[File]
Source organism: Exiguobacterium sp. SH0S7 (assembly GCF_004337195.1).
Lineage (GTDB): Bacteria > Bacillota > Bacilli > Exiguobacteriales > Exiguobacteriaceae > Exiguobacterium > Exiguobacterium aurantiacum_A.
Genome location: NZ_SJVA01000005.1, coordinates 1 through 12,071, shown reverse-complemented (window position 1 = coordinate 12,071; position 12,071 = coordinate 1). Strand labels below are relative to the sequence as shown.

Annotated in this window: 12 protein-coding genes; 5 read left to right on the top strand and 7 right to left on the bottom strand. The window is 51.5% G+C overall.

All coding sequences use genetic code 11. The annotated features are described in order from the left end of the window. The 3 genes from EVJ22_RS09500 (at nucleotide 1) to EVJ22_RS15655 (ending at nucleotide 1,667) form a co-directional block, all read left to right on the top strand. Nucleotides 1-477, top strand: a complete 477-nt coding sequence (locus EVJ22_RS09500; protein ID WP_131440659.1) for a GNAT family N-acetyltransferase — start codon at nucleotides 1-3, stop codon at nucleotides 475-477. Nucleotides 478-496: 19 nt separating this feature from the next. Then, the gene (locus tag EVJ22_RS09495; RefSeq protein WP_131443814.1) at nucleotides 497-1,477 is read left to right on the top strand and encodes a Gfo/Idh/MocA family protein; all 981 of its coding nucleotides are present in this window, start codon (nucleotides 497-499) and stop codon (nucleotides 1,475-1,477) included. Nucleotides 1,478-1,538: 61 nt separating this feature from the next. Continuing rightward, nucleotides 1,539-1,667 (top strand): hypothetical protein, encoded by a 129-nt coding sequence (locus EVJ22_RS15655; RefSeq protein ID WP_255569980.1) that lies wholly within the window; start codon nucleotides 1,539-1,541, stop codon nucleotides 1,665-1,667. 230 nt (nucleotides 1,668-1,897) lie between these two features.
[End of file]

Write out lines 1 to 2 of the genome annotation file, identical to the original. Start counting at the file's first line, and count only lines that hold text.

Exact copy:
Source organism: Exiguobacterium sp. SH0S7 (assembly GCF_004337195.1).
Lineage (GTDB): Bacteria > Bacillota > Bacilli > Exiguobacteriales > Exiguobacteriaceae > Exiguobacterium > Exiguobacterium aurantiacum_A.